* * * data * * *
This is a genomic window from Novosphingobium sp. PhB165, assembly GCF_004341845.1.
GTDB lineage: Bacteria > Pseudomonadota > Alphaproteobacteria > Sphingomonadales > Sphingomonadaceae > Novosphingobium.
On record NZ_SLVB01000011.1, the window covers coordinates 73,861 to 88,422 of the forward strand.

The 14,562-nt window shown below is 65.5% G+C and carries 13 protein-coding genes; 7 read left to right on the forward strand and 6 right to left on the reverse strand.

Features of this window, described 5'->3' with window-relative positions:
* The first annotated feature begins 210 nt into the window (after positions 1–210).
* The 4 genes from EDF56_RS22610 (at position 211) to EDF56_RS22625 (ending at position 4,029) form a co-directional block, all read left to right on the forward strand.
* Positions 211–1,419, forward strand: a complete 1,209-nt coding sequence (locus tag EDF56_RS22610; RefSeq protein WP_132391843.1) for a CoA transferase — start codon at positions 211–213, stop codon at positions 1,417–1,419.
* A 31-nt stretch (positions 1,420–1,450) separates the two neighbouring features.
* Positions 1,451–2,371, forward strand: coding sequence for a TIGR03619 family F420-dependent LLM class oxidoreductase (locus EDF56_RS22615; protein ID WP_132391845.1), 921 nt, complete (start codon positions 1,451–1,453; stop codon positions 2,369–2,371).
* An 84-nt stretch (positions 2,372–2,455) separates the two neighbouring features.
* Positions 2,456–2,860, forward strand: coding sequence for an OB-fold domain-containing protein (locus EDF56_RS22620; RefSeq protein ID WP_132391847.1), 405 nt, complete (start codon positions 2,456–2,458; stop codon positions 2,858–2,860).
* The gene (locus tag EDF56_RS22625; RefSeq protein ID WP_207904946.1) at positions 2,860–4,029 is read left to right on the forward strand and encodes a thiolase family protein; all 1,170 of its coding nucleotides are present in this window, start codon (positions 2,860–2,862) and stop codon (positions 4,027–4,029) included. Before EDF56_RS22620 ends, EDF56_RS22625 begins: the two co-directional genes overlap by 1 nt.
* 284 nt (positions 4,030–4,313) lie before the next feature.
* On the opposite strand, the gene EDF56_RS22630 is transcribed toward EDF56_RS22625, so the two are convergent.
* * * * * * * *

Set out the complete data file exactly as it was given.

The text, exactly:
This is a genomic window from Novosphingobium sp. PhB165, assembly GCF_004341845.1.
GTDB lineage: Bacteria > Pseudomonadota > Alphaproteobacteria > Sphingomonadales > Sphingomonadaceae > Novosphingobium.
On record NZ_SLVB01000011.1, the window covers coordinates 73,861 to 88,422 of the forward strand.

The 14,562-nt window shown below is 65.5% G+C and carries 13 protein-coding genes; 7 read left to right on the forward strand and 6 right to left on the reverse strand.

Features of this window, described 5'->3' with window-relative positions:
* The first annotated feature begins 210 nt into the window (after positions 1–210).
* The 4 genes from EDF56_RS22610 (at position 211) to EDF56_RS22625 (ending at position 4,029) form a co-directional block, all read left to right on the forward strand.
* Positions 211–1,419, forward strand: a complete 1,209-nt coding sequence (locus tag EDF56_RS22610; RefSeq protein WP_132391843.1) for a CoA transferase — start codon at positions 211–213, stop codon at positions 1,417–1,419.
* A 31-nt stretch (positions 1,420–1,450) separates the two neighbouring features.
* Positions 1,451–2,371, forward strand: coding sequence for a TIGR03619 family F420-dependent LLM class oxidoreductase (locus EDF56_RS22615; protein ID WP_132391845.1), 921 nt, complete (start codon positions 1,451–1,453; stop codon positions 2,369–2,371).
* An 84-nt stretch (positions 2,372–2,455) separates the two neighbouring features.
* Positions 2,456–2,860, forward strand: coding sequence for an OB-fold domain-containing protein (locus EDF56_RS22620; RefSeq protein ID WP_132391847.1), 405 nt, complete (start codon positions 2,456–2,458; stop codon positions 2,858–2,860).
* The gene (locus tag EDF56_RS22625; RefSeq protein ID WP_207904946.1) at positions 2,860–4,029 is read left to right on the forward strand and encodes a thiolase family protein; all 1,170 of its coding nucleotides are present in this window, start codon (positions 2,860–2,862) and stop codon (positions 4,027–4,029) included. Before EDF56_RS22620 ends, EDF56_RS22625 begins: the two co-directional genes overlap by 1 nt.
* 284 nt (positions 4,030–4,313) lie before the next feature.
* On the opposite strand, the gene EDF56_RS22630 is transcribed toward EDF56_RS22625, so the two are convergent.